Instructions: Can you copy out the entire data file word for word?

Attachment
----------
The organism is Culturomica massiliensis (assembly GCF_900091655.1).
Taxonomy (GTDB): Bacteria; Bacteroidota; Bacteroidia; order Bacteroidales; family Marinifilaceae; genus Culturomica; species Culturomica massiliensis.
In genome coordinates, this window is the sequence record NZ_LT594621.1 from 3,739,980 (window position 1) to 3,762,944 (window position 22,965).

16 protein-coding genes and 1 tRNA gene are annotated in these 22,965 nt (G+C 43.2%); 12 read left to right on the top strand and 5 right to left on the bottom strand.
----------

The organism is Culturomica massiliensis (assembly GCF_900091655.1).
Taxonomy (GTDB): Bacteria; Bacteroidota; Bacteroidia; order Bacteroidales; family Marinifilaceae; genus Culturomica; species Culturomica massiliensis.
In genome coordinates, this window is the sequence record NZ_LT594621.1 from 3,739,980 (window position 1) to 3,762,944 (window position 22,965).

16 protein-coding genes and 1 tRNA gene are annotated in these 22,965 nt (G+C 43.2%); 12 read left to right on the top strand and 5 right to left on the bottom strand.